Boeing Didn’t Tell Airlines a 737 MAX Safety Feature Wasn’t Functional

Apr 29, 2019

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Boeing didn’t tell Southwest Airlines and other carriers that a key safety feature on its 737 MAX planes was not functional, a report in The Wall Street Journal says.

Government and aviation officials told the Journal that the feature, called a “disagree alert,” was not operational on the planes. Southwest management and its pilots didn’t know the alert system was not activated until more than a year after the airline began operating its MAX fleet, the largest in the world. Boeing reportedly informed the airline after the fatal crash of Lion Air flight 610.

Officials at the Federal Aviation Administration who oversee Southwest were also unaware the disagree alert was not operational, the Journal reports.

The alert feature is a notice that is activated on the cockpit’s Primary Flight Display screen when the plane’s two angle of attack vanes — two sensors located in the nose, one on each side — report errant information or readings that don’t match about the angle of the aircraft nose. If the nose is detected to be pointed too high, risking an aerodynamic stall, the MAX planes have a software system called the MCAS that would automatically push the plane’s nose down. Investigators say that faulty information from the MAX’s angle of attack vanes, and the activation of the MCAS system, contributed to the Lion Air crash and Ethiopian Airlines flight 302 crash.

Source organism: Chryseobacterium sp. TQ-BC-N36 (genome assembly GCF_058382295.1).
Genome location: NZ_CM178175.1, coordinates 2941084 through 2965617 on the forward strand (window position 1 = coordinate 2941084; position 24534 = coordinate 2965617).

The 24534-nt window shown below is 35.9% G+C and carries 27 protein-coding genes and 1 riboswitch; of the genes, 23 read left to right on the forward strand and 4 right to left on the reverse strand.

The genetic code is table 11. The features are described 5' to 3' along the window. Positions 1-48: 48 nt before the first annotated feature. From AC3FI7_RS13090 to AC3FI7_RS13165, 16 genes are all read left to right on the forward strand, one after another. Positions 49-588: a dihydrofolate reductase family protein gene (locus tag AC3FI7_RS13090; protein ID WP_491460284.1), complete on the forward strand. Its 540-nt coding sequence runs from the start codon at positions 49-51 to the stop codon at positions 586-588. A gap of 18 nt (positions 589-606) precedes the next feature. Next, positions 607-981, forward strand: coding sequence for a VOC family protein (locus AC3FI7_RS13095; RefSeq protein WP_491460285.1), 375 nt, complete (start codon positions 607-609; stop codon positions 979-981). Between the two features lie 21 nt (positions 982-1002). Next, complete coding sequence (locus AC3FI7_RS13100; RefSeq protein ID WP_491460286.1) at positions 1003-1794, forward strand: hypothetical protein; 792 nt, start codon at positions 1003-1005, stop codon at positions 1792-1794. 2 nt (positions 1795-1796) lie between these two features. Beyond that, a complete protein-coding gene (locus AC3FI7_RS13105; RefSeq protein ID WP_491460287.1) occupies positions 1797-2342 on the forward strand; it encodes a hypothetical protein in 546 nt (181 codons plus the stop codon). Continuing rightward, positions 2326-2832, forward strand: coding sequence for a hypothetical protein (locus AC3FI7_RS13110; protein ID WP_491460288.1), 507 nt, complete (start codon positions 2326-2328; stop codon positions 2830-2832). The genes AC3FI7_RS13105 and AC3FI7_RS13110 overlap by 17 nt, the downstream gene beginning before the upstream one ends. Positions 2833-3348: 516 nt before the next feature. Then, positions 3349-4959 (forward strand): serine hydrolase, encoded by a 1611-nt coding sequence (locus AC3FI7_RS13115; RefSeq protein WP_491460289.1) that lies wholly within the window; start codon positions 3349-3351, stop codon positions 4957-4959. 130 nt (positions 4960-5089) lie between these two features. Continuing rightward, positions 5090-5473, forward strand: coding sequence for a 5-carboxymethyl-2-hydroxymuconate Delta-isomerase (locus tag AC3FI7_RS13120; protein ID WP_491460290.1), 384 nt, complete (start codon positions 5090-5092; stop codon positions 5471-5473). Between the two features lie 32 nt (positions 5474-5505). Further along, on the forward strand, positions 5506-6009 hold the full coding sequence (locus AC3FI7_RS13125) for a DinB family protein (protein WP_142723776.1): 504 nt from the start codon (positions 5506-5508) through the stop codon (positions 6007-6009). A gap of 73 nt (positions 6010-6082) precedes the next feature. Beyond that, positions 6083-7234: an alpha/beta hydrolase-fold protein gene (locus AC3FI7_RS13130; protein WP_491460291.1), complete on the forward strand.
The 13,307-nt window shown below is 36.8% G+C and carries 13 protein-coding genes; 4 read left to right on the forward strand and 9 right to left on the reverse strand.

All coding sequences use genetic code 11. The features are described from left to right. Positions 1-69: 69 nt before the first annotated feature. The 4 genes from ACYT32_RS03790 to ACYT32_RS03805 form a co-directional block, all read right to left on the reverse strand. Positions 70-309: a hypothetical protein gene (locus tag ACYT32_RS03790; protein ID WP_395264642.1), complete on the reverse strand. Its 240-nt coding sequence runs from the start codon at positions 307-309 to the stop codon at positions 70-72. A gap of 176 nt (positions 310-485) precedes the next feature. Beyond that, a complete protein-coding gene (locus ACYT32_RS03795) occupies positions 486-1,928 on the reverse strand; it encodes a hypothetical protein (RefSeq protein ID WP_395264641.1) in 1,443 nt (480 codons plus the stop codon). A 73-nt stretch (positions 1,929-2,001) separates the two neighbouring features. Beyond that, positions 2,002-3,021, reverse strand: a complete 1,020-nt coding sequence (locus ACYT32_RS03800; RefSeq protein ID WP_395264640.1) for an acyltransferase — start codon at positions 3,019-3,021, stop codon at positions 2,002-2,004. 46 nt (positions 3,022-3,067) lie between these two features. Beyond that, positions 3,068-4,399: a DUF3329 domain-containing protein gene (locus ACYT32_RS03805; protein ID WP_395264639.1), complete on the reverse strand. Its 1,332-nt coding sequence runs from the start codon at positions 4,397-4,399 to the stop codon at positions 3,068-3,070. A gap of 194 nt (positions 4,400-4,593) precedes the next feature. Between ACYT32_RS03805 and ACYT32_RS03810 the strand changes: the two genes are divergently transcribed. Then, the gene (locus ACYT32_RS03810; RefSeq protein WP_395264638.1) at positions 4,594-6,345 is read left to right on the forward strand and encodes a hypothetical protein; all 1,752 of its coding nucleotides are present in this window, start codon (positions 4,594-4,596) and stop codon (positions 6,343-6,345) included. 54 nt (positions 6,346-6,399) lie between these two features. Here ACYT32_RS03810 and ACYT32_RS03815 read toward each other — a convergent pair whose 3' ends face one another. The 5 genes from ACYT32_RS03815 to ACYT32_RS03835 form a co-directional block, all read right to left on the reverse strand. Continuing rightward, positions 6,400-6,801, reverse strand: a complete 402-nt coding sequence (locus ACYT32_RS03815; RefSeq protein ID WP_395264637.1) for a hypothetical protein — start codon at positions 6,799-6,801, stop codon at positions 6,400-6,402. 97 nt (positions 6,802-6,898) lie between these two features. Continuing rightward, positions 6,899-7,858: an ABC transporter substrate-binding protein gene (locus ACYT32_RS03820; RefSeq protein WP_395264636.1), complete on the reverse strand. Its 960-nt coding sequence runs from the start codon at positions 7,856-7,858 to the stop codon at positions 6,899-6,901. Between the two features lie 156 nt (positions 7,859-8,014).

Boeing made the disagree alert light an optional safety feature on its MAX jets along with another add-on safety feature, called an angle of attack indicator, a feature that displays AOA information in the cockpit. Airlines purchasing the plane could add it for an extra cost. Neither of the ill-fated planes had the two for-purchase safety components.

Southwest, however, did pay to have the disagree light installed in its 34 MAX planes. What Boeing reportedly didn’t tell Southwest or other airlines is that the disagree light was not functional without the AOA indicator feature.

Before the Lion Air crash “the AOA Disagree lights were depicted as operable (not optional) by Boeing on all MAX aircraft, regardless of selection of the AOA Indicators on the Primary Flight Display,” a Southwest spokesperson told TPG in an email. “After the Lion Air event, Boeing notified Southwest that the AOA Disagree Lights were inoperable without the optional AOA Indicators on the MAX aircraft.”

After receiving that information Southwest added AOA indicators to the flight decks of its MAX fleet, making the disagree lights functional.

“As we return to service, all customers will have the AOA disagree alert as standard and have the option to include the AOA indicator at no cost,” a Boeing spokesperson told TPG in an emailed statement Monday. “This change will be made to all MAX aircraft” both new and already delivered to airlines, the spokesperson said. “A new software update will separate those two features, making AOA disagree alert a standalone standard feature and keeping AOA indicator as an additional customer-selected option.”

Featured photo by MARK RALSTON/AFP/Getty Images.

*This post has been updated with Boeing’s statement to TPG.

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